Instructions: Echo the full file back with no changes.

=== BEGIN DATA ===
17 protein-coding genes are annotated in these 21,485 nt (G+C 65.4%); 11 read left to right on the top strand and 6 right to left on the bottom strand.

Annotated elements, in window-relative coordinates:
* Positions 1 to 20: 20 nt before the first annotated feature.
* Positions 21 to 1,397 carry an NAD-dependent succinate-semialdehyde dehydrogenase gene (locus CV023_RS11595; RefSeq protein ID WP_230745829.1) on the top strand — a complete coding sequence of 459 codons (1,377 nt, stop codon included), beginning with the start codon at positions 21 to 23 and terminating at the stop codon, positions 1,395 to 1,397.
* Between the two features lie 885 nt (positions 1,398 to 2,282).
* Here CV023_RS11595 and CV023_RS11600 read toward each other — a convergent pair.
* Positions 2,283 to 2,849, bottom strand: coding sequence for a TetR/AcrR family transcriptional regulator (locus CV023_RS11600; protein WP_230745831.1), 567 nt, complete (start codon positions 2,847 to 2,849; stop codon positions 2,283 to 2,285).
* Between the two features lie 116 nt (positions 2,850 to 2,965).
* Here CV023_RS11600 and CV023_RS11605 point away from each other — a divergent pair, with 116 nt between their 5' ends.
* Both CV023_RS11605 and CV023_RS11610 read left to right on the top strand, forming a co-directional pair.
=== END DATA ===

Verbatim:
17 protein-coding genes are annotated in these 21,485 nt (G+C 65.4%); 11 read left to right on the top strand and 6 right to left on the bottom strand.

Annotated elements, in window-relative coordinates:
* Positions 1 to 20: 20 nt before the first annotated feature.
* Positions 21 to 1,397 carry an NAD-dependent succinate-semialdehyde dehydrogenase gene (locus CV023_RS11595; RefSeq protein ID WP_230745829.1) on the top strand — a complete coding sequence of 459 codons (1,377 nt, stop codon included), beginning with the start codon at positions 21 to 23 and terminating at the stop codon, positions 1,395 to 1,397.
* Between the two features lie 885 nt (positions 1,398 to 2,282).
* Here CV023_RS11595 and CV023_RS11600 read toward each other — a convergent pair.
* Positions 2,283 to 2,849, bottom strand: coding sequence for a TetR/AcrR family transcriptional regulator (locus CV023_RS11600; protein WP_230745831.1), 567 nt, complete (start codon positions 2,847 to 2,849; stop codon positions 2,283 to 2,285).
* Between the two features lie 116 nt (positions 2,850 to 2,965).
* Here CV023_RS11600 and CV023_RS11605 point away from each other — a divergent pair, with 116 nt between their 5' ends.
* Both CV023_RS11605 and CV023_RS11610 read left to right on the top strand, forming a co-directional pair.